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Information about Kingdom of France.

Country: Kingdom of France
From year987
Existed to1792

The Kingdom of France (French: Royaume de France) was a medieval and early modern monarchy in Western Europe, the predecessor of the modern French Republic. It was one of the most powerful states in Europe, a great power since the Late Middle Ages and the Hundred Years' War. It was also an early colonial power, with possessions around the world.

France originated as West Francia (Francia Occidentalis), the western half of the Carolingian Empire, with the Treaty of Verdun (843). A branch of the Carolingian dynasty continued to rule until 987, when Hugh Capet was elected king and founded the Capetian dynasty. The territory remained known as Francia and its ruler as rex Francorum ("king of the Franks") well into the High Middle Ages. The first king calling himself Roi de France ("King of France") was Philip II, in 1190. France continued to be ruled by the Capetians and their cadet lines - the Valois and Bourbon - until the monarchy was overthrown in 1792 during the French Revolution.

France in the Middle Ages was a de-centralised, feudal monarchy. In Brittany and Catalonia (now a part of Spain) the authority of the French king was barely felt. Lorraine and Provence were states of the Holy Roman Empire and not yet a part of France. Initially, West Frankish kings were elected by the secular and ecclesiastic magnates, but the regular coronation of the eldest son of the reigning king during his father's lifetime established the principle of male primogeniture, which became codified in the Salic law. During the late Middle Ages, the Kings of England laid claim to the French throne, resulting in a series of conflicts known as the Hundred Years' War (1337–1453). Subsequently, France sought to extend its influence into Italy, but was defeated by Spain in the ensuing Italian Wars (1494–1559).

France in the early modern era was increasingly centralised; the French language began to displace other languages from official use, and the monarch expanded his absolute power, albeit in an administrative system (the Ancien Régime) complicated by historic and regional irregularities in taxation, legal, judicial, and ecclesiastic divisions, and local prerogatives. Religiously France became divided between the Catholic majority and a Protestant minority, the Huguenots. After a series of civil wars, the Wars of Religion (1562–1598), tolerance was granted to the Huguenots in the Edict of Nantes. France laid claim to large stretches of North America, known collectively as New France. Wars with Great Britain led to the loss of much of this territory by 1763. French intervention in the American Revolutionary War helped secure the independence of the new United States of America.

The Kingdom of France adopted a written constitution in 1791, but the Kingdom was abolished a year later and replaced with the First French Republic. The monarchy was restored by the other great powers in 1814 and lasted (except for the Hundred Days in 1815) until the French Revolution of 1848.

Monarch reigns
King Hugh Capet 3 July 987 24 October 996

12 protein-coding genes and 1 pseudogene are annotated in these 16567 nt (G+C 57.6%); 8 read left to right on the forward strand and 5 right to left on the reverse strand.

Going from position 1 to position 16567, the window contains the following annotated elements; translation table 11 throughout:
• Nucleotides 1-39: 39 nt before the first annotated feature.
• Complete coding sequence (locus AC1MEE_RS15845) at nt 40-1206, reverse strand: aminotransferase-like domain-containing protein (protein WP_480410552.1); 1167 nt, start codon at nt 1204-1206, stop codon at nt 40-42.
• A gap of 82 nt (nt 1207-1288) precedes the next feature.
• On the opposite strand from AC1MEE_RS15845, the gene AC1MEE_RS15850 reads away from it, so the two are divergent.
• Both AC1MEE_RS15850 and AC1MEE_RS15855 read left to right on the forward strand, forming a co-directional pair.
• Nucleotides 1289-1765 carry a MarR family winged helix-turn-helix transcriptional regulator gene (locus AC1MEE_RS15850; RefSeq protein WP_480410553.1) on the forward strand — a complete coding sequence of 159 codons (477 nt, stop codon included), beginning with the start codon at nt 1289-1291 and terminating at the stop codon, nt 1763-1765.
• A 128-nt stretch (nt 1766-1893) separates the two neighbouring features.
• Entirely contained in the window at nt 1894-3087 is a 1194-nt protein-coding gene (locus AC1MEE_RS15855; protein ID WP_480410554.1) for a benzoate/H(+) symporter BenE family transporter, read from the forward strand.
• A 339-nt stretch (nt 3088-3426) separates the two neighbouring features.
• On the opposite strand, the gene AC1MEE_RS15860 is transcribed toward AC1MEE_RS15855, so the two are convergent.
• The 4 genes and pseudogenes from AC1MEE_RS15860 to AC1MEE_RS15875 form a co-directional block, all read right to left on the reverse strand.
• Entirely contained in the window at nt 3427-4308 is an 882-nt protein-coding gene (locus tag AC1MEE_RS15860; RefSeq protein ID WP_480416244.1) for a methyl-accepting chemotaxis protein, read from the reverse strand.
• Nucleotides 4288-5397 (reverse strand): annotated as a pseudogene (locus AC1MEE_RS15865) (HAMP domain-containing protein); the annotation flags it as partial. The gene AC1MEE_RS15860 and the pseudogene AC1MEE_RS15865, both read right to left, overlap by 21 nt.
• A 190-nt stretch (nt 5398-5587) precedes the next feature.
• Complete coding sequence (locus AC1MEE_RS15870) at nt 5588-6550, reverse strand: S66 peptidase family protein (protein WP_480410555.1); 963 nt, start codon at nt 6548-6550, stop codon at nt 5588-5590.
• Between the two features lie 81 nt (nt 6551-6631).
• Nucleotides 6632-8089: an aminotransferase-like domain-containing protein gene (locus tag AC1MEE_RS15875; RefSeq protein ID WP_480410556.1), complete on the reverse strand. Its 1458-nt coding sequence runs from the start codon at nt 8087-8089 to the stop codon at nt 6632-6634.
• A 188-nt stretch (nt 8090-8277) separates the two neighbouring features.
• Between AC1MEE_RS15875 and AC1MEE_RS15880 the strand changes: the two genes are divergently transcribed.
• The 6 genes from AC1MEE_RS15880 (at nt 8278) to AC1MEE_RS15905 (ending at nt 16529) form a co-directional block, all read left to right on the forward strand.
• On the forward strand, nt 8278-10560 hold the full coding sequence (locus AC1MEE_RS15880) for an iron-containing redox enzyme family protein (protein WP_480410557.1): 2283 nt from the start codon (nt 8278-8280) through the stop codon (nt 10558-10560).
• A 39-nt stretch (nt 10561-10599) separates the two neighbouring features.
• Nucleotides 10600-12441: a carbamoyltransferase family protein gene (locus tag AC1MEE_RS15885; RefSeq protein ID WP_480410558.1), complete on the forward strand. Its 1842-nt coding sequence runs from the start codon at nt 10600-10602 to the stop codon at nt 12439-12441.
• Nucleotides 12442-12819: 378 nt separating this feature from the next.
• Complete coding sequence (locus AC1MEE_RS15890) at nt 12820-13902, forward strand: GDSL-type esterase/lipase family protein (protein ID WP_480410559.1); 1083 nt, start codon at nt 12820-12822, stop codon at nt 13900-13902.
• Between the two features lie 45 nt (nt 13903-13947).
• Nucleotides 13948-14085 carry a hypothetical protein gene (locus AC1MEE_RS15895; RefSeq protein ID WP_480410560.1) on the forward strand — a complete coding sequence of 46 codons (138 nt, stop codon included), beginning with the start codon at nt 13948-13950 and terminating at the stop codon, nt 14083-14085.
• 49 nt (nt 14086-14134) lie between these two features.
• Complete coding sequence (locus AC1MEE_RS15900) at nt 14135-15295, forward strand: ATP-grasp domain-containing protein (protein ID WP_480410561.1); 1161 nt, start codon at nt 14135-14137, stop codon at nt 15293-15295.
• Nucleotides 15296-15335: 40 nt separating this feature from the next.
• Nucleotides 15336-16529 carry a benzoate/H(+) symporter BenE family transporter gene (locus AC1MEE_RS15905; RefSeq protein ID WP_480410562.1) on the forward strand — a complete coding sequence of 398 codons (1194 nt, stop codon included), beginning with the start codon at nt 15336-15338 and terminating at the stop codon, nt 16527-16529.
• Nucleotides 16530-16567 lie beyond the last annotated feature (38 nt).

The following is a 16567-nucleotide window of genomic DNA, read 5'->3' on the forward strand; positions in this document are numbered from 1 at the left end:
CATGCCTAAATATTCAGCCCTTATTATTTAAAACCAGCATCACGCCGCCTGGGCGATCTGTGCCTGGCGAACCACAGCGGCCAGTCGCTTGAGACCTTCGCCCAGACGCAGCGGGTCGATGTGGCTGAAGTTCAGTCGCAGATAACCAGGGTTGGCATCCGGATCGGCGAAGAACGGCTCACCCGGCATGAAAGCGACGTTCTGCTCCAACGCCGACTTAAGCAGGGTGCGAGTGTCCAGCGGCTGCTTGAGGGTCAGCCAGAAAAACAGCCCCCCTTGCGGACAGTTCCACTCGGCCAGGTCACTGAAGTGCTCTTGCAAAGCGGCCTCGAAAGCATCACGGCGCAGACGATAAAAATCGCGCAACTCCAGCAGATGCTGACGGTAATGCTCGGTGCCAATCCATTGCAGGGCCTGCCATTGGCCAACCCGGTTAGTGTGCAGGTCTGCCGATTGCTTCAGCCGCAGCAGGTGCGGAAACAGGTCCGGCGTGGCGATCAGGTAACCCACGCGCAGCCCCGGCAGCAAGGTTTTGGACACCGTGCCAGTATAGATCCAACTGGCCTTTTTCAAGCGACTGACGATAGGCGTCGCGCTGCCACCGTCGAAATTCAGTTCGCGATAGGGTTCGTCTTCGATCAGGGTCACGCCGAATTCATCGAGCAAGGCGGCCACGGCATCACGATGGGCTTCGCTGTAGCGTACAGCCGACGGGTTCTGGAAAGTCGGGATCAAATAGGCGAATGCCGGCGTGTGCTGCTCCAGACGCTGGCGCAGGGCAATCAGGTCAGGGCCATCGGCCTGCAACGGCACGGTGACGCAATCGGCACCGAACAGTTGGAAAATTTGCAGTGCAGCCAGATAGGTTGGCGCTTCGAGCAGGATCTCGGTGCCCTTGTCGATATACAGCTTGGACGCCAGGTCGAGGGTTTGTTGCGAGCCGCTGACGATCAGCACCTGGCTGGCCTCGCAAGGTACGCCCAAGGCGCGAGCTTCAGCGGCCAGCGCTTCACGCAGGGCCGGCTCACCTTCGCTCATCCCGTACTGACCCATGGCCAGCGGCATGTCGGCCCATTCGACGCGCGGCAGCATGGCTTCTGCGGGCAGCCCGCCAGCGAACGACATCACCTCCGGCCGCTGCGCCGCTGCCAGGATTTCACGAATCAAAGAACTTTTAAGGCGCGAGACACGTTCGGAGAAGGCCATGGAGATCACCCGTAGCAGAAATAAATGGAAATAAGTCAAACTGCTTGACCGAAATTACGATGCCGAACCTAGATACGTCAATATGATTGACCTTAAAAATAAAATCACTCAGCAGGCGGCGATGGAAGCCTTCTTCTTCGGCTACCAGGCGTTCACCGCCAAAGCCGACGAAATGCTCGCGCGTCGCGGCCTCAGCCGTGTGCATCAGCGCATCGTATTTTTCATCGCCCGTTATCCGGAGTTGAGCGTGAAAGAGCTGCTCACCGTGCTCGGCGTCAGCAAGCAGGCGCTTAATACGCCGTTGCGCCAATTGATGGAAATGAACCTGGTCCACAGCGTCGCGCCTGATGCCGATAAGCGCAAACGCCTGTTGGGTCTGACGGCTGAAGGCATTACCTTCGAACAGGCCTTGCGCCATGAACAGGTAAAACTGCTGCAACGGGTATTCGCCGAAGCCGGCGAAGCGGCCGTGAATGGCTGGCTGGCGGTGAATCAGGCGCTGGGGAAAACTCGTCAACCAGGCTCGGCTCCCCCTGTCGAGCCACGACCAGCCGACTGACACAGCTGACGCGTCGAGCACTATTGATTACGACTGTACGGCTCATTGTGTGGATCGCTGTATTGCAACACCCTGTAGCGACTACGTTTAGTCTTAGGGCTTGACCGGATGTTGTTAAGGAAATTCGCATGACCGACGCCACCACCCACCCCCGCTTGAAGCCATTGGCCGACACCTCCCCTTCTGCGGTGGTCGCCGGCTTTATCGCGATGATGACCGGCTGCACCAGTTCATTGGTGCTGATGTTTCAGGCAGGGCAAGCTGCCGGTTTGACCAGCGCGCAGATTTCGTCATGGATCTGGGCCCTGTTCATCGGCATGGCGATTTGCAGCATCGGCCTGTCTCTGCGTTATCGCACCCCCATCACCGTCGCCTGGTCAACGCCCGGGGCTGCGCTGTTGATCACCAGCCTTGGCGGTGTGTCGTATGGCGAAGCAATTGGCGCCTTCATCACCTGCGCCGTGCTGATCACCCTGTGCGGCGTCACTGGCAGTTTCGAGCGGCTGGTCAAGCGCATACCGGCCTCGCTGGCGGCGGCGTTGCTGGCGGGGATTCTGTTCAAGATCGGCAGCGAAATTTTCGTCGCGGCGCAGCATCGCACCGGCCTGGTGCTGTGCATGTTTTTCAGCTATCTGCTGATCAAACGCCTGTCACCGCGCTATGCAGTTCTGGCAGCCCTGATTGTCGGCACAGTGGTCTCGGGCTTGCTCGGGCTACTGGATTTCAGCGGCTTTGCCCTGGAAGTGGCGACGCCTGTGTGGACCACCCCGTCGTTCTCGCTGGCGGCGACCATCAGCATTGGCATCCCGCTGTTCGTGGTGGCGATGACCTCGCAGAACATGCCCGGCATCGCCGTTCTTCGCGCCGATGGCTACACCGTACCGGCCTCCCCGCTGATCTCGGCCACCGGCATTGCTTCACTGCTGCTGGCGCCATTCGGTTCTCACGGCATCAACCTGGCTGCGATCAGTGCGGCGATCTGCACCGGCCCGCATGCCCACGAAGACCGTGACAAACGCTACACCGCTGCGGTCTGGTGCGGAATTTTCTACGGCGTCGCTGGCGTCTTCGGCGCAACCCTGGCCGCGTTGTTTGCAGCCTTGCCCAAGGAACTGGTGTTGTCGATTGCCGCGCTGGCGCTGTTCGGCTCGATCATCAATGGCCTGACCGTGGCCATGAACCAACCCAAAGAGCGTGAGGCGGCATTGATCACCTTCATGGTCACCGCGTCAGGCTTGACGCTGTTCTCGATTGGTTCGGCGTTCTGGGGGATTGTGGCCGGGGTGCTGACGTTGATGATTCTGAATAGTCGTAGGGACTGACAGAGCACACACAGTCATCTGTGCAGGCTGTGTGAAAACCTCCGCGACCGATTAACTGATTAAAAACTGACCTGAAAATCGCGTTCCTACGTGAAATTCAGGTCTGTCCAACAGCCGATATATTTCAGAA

Robert II le Pieux (King Robert II the Pious) 24 October 996 20 July 1031
Henri Ier (King Henry I) 20 July 1031 4 August 1060
Philippe Ier l' Amoureux (King Philip I the Amorous) 4 August 1060 29 July 1108
Louis VI le Gros (King Louis VI the Fat) 29 July 1108 1 August 1137
Louis VII le Jeune (King Louis VII the Younger) 1 August 1137 18 September 1180
Philippe II Auguste (King Philip II Augustus) 18 September 1180 14 July 1223
Louis VIII le Lion (King Louis VIII the Lion) 14 July 1223 8 November 1226
Saint Louis (King Louis IX the Saint) 8 November 1226 25 July 1270
Philippe III le Hardi (King Philip III the Bold) 25 July 1270 5 October 1285
Philippe IV le Bel (King Philip IV the Fair) 5 October 1285 29 November 1314
Louis X le Hutin (King Louis X the Quarreler) 29 November 1314 5 June 1316
Jean Ier le Posthume (King John I the Posthumous) 15 November 1316 20 November 1316
Philippe V le Long (King Philip V the Tall) 20 November 1316 3 January 1322
Charles IV le Bel (King Charles IV the Fair) 3 January 1322 1 February 1328
Philippe VI de Valois, le Fortuné (King Philip VI the Fortunate) 1 April 1328 22 August 1350
Jean II le Bon (King John II the Good) 22 August 1350 8 April 1364
Charles V le Sage (King Charles V the Wise) 8 April 1364 16 September 1380
Charles VI le Bienaimé (King Charles VI the Beloved) 16 September 1380 21 October 1422
King Henry VI of England (disputed) 21 October 1422 19 October 1453
Charles VII le Victorieux (King Charles VII the Victorious) 21 October 1422 22 July 1461
Louis XI le Prudent (King Louis XI the Prudent) 22 July 1461 30 August 1483
Charles VIII l'Affable (King Charles VIII the Affable) 30 August 1483 7 April 1498
Louis XII le Père du Peuple (King Louis XII Father of the People) 7 April 1498 1 January 1515
François Ier le Père et Restaurateur des Lettres (King Francis I the Father and Restorer of Letters) 1 January 1515 31 March 1547
Henri II (King Henry II) 31 March 1547 10 July 1559
François II (King Francis II) 10 July 1559 5 December 1560
King Charles IX 5 December 1560 30 May 1574
Henri III (King Henry III) 30 May 1574 2 August 1589
Henri IV (King Henry IV) 2 July 1589 14 May 1610
Louis XIII le Juste (King Louis XIII the Just) 14 May 1610 14 May 1643
Louis XIV le Grand, le Roi Soleil (Louis XIV the Great, the Sun King) 14 May 1643 1 September 1715
Louis XV le Bien-Aimé (King Louis XV the Beloved) 1 September 1715 10 May 1774
Louis XVI le Restaurateur de la Liberté Française (King Louis XVI the Restorer of French Liberty) 10 May 1774 21 September 1792